Maryland Governor Says He's 'Cancer-Free'
By Erin Cox
Maryland Gov. Larry Hogan announced Monday he is "100 percent cancer free."
The governor held a news conference after a PET scan Monday morning showed the six rounds of chemotherapy treatment he underwent this summer had eradicated all of the non-Hodgkin lymphoma doctors found in June.
Hogan's voice cracked with emotion several times during his remarks as he thanked his family, other cancer patients and complete strangers for their support.
"My hair will start to grow back," Hogan said. "Before you know it, I'll be back to 110 percent."
Amid treatment in August, Hogan said a scan showed 95 percent of the cancer had been killed. Monday's scan, he said, meant the cancer that had progressed to stage 3 is now in remission.
"This report couldn't be any better ... However, it does not mean that I'm cured," Hogan said, pointing out that cancer could return. The new Republican governor announced in June that doctors found 60 tumors in his lymph system after he sought treatment for a golf ball-sized lump in his neck.
Hogan curbed his public appearances while undergoing treatment, but continued to work full time and conduct state business from his hospital room at the University of Maryland Medical Center in Baltimore.
He did not, however, always follow doctors' orders. He joked Monday about how his medical team would chide him after seeing his Facebook page full of images of the governor shaking hands and hugging strangers.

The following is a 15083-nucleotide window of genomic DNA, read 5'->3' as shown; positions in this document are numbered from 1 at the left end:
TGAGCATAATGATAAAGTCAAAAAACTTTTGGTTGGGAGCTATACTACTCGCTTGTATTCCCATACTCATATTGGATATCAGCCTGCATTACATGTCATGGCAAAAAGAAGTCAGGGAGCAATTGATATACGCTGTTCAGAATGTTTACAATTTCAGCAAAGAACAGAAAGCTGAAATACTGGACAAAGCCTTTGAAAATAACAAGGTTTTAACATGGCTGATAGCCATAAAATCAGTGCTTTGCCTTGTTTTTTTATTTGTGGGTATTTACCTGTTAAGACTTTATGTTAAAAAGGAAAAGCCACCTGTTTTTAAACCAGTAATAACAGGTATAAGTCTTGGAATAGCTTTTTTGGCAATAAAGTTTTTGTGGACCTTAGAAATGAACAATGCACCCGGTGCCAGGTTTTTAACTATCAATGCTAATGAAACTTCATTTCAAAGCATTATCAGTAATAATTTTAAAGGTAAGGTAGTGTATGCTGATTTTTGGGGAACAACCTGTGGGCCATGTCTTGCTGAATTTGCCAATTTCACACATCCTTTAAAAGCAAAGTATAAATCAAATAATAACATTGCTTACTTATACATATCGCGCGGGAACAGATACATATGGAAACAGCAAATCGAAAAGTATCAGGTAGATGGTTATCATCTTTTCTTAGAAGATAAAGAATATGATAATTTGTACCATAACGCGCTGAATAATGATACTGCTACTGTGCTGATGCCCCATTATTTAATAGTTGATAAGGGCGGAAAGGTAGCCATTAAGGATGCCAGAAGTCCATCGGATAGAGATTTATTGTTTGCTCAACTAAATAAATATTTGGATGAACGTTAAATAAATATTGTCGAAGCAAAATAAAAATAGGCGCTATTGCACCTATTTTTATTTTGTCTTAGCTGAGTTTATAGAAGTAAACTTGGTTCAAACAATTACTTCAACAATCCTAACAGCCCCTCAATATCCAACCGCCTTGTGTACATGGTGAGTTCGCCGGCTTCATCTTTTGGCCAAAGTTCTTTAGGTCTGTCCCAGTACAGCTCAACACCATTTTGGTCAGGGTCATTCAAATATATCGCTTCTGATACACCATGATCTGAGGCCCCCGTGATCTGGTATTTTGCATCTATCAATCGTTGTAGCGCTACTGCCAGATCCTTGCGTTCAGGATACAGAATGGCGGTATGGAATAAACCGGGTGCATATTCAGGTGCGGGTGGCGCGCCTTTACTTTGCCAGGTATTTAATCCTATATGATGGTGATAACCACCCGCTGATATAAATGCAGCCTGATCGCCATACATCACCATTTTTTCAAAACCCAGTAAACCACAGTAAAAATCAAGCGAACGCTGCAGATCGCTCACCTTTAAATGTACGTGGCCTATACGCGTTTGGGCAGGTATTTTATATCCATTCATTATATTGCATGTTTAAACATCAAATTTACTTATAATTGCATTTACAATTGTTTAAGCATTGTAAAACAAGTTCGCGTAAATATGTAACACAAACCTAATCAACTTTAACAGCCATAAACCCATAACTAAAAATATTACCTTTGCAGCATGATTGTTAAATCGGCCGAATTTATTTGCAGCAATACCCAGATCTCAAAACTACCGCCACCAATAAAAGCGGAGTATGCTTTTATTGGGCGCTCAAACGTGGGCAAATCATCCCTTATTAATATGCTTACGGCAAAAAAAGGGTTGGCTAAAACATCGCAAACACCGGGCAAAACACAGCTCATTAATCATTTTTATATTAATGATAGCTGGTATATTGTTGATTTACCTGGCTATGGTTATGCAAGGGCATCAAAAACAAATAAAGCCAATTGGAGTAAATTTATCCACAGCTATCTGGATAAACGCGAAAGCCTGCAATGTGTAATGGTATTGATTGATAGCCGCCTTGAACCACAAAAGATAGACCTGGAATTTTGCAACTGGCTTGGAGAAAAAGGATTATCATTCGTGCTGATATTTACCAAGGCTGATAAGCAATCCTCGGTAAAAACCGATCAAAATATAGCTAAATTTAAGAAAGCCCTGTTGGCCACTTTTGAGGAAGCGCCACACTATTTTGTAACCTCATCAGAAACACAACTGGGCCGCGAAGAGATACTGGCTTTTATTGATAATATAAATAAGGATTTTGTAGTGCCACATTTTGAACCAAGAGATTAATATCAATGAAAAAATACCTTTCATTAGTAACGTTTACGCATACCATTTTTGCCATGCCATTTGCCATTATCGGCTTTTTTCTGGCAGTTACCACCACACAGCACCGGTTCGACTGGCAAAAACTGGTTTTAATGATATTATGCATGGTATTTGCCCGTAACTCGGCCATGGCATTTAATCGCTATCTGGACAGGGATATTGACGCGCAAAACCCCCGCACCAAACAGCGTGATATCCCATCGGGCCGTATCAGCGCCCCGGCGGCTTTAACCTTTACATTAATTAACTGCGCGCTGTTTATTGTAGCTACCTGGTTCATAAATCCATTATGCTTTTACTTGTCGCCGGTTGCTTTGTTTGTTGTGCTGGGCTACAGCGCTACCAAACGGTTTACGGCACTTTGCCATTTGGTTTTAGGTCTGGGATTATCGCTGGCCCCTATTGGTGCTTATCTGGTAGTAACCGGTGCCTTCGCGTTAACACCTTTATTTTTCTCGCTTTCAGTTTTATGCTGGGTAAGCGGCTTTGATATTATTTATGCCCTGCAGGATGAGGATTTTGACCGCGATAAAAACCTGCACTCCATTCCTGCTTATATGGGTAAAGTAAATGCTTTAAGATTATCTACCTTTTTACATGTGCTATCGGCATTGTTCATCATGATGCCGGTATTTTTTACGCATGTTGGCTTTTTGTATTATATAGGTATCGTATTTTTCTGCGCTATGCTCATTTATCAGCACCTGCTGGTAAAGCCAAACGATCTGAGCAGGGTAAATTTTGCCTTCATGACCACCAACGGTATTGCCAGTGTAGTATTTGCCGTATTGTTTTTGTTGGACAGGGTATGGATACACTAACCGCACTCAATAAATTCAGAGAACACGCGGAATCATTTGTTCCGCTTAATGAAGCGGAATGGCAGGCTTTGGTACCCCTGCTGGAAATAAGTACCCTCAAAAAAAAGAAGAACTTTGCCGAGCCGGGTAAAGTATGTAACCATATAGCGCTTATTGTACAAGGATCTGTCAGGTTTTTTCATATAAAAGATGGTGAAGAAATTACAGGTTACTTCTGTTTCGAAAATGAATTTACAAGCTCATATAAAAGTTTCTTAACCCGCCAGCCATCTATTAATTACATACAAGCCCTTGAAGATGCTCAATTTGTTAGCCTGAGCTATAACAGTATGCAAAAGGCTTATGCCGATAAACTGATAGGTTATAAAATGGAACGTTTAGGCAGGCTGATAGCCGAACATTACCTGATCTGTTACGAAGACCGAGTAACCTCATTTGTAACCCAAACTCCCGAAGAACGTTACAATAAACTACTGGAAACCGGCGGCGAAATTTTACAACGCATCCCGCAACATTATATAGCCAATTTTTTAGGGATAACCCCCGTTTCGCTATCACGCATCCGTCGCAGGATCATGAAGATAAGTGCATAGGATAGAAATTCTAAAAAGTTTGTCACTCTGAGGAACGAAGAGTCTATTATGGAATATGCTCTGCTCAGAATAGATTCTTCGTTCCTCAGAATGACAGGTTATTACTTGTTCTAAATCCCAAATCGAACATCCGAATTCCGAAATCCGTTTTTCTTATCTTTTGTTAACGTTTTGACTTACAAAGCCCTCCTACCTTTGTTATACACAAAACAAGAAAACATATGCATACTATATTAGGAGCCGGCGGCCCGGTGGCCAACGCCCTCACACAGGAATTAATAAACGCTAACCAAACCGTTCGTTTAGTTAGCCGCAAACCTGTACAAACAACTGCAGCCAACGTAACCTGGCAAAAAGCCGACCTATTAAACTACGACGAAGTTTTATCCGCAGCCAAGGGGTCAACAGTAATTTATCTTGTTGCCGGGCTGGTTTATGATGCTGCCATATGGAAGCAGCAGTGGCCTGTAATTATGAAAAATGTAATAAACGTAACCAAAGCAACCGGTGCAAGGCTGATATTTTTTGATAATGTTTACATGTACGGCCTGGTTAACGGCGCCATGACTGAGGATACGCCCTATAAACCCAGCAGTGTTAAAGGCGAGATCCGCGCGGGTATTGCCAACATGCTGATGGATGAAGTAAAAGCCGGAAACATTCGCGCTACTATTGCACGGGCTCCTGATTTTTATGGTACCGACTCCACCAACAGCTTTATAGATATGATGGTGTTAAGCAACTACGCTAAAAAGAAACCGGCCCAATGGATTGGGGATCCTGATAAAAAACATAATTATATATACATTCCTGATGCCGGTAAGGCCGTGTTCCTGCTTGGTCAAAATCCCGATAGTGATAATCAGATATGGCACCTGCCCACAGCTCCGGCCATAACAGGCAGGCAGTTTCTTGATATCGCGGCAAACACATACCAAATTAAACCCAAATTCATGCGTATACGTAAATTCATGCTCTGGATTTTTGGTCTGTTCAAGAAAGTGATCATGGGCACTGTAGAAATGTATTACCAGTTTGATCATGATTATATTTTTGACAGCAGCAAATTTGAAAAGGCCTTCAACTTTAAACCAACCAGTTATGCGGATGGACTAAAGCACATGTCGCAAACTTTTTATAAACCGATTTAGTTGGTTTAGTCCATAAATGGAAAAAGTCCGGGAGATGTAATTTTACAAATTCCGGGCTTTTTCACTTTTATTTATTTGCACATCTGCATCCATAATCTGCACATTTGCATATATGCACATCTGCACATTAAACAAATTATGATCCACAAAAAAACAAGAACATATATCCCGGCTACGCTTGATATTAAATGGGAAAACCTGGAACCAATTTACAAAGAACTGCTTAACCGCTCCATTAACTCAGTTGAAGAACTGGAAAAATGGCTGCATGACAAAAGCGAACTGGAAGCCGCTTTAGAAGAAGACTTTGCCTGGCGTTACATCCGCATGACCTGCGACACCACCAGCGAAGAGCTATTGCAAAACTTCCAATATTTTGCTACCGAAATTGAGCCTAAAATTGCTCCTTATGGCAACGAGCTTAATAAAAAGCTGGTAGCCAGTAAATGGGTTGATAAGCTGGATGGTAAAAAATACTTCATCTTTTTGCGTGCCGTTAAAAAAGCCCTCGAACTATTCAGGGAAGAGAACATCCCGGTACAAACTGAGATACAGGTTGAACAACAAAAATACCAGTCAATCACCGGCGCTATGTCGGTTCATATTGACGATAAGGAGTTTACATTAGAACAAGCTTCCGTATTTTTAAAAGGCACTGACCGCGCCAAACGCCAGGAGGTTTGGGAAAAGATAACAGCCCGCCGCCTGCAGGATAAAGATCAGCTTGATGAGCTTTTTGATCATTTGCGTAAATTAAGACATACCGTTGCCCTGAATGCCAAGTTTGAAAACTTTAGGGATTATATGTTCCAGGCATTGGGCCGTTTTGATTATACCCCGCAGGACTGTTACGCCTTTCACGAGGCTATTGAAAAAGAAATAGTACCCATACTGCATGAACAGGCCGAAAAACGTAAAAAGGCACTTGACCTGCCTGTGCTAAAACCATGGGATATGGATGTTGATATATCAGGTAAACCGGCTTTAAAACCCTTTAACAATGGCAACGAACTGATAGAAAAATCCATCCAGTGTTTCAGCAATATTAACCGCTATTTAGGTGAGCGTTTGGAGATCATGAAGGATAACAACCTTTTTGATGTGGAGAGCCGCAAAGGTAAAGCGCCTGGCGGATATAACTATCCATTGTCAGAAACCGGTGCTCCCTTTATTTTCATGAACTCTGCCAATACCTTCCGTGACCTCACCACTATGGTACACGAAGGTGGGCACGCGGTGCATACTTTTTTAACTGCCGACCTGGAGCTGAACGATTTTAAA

Hogan forged friendships with other patients who, he said, didn't see him as a governor. One of them is 5-year-old Andrew Oberle, who offered the governor tips on how to deal with chemotherapy and quickly became his pen pal. Andrew and his mother were in Annapolis Monday for Hogan's news conference.
Afterward, Andrew told reporters he had not told anyone else in his kindergarten class that he had struck up a friendship with Hogan. "I made it top secret," he said.
In response to a reporter's question, Hogan said he never considered resigning, saying "I never even really slowed down," but said he at times trimmed an 18-hour work day to just 8 hours.
He brushed off questions about whether he would seek re-election, saying that decision was "way" down the road. But he announced he would remain committed to cancer awareness and fundraising for the cause. His website, Hoganstrong.com, promises to donate all proceeds from the sale of "HoganStrong" T-shirts to charities that support cancer research and the families of cancer patients.
The governor said such work is his "new calling."
The news of Hogan's remission drew a standing ovation from a room packed with his family members, staff and Cabinet secretaries. Hogan's frequent critic and sparring partner, Democratic House Speaker Michael E. Busch, released a statement calling the announcement "great news."
Since Hogan's chemotherapy treatment ended in October, he has increased his public appearances and on Tuesday plans to fly to Las Vegas to give a keynote speech at the Republican Governors Association meeting.
"We didn't miss a beat," Hogan said. "Can you imagine what we can get done in the next five months?"
(c)2015 The Baltimore Sun